Background: The use of chronic opioid therapy (COT) has risen dramatically in recent years, especially among women. However, little is known about factors influencing overall pain and function (global pain status) among COT users. Characterizing the typical experiences of COT patients by age-sex group could help clinicians and patients better weigh the risks and benefits of COT. Thus, we sought to characterize global pain status among COT users in community practice by age and sex.
Methods: Telephone survey of 2,163 health plan members aged 21-80 years using COT. We assessed average/usual pain (0-10 scale); pain-related interference (0-10); activity limitation days, last 3 months; and pain impact, last 2 weeks (0-11). Status on each indicator was classified as low (better pain/function), moderate, or high (worse pain/function). Global pain status was categorized as favorable if 2-4 indicators were low and 0-1 was high and unfavorable if 2-4 indicators were high and 0-1 was low.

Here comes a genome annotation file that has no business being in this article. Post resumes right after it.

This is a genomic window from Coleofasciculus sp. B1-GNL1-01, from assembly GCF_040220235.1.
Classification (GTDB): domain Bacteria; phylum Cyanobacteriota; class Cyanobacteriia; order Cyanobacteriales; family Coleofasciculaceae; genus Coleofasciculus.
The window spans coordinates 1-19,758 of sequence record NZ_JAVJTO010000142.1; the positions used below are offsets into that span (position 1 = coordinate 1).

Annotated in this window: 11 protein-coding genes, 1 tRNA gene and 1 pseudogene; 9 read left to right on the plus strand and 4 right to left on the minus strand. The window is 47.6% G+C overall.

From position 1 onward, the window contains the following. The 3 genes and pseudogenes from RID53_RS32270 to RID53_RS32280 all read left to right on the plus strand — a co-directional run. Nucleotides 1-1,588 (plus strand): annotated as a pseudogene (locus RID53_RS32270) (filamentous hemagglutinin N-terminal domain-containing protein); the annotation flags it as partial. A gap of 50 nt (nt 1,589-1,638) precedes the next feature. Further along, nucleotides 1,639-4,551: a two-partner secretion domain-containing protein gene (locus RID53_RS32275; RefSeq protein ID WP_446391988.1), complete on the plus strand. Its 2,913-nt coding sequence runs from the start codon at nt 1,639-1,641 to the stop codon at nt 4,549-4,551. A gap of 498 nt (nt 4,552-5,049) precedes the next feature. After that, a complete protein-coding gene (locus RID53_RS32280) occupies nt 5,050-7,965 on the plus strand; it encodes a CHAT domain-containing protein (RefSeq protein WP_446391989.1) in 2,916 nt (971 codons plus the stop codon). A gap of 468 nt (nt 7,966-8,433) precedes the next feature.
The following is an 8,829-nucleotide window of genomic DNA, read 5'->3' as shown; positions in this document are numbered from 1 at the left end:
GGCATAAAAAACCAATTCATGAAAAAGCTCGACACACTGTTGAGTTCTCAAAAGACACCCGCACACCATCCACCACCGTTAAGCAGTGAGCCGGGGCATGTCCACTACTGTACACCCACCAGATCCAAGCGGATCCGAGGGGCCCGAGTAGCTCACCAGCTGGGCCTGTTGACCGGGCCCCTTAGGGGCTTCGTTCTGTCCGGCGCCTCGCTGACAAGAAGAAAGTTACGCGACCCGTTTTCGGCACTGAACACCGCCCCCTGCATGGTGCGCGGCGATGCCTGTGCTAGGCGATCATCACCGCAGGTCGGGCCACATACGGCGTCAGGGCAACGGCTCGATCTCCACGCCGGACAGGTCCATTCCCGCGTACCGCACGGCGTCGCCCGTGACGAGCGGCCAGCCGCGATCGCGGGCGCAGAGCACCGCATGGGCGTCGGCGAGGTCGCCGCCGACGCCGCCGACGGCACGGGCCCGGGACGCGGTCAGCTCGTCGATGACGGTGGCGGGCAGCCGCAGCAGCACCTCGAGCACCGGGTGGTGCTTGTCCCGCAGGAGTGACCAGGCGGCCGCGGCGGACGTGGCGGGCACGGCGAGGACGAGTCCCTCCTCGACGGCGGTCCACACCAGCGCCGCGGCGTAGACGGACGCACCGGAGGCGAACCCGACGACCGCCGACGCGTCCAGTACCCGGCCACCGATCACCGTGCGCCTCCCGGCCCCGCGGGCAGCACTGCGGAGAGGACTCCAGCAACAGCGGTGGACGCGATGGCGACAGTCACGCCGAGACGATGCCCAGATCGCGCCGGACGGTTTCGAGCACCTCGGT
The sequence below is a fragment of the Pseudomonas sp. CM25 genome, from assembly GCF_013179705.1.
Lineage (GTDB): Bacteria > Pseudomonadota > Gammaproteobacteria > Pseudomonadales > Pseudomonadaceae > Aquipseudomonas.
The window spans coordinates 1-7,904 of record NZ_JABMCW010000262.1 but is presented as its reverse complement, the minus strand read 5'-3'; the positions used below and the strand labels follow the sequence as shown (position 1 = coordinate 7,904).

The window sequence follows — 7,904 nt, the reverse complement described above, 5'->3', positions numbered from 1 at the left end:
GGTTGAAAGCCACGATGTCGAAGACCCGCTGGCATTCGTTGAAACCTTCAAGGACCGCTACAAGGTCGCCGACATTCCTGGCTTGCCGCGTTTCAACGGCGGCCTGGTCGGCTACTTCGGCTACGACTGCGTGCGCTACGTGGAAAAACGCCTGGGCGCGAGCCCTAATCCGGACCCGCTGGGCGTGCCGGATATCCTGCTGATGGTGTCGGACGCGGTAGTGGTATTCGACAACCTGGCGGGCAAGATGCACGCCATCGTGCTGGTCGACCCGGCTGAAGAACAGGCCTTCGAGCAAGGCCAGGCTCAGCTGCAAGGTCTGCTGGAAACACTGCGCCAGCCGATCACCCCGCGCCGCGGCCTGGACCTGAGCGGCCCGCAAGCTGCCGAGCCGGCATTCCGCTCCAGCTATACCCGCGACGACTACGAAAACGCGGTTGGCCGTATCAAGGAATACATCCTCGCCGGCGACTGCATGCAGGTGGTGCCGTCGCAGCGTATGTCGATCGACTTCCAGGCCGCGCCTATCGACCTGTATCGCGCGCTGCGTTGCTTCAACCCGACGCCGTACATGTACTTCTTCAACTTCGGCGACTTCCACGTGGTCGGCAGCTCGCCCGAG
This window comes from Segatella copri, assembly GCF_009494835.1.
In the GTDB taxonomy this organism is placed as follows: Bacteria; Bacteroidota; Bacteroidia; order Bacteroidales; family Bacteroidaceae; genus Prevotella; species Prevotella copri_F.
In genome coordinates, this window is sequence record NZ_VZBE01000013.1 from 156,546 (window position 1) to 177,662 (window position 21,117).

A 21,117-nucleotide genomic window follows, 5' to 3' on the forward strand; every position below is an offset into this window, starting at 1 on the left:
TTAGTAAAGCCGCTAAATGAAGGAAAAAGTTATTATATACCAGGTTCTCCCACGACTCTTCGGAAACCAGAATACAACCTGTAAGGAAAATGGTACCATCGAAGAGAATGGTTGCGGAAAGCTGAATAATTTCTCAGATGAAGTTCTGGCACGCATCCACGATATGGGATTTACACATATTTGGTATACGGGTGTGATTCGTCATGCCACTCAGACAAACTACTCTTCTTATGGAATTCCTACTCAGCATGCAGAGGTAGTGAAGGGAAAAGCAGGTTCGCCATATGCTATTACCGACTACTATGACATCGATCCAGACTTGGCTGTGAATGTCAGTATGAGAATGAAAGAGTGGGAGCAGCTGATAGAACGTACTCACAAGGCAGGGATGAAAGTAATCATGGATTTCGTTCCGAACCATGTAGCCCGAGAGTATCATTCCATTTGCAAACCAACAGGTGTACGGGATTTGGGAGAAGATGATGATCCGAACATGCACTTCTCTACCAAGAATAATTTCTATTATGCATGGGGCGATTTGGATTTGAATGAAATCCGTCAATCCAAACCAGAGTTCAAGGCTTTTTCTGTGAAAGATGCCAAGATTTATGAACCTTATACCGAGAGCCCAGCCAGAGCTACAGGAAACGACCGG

Results: Among female COT patients, 15% (vs. 26% of males) had favorable global pain status and 59% (vs. 42% of males) had unfavorable status. Under age 65 years, women fared more poorly than men on every indicator. Among 65- to 80-year-olds, women and men had similar global pain status.
Conclusions: Although pain and function among COT users vary considerably, only one in five reported low pain levels and high levels of function. Young and middle-aged women seem to be at particularly high risk for unfavorable global pain status. More research is needed about how to best manage pain in this group.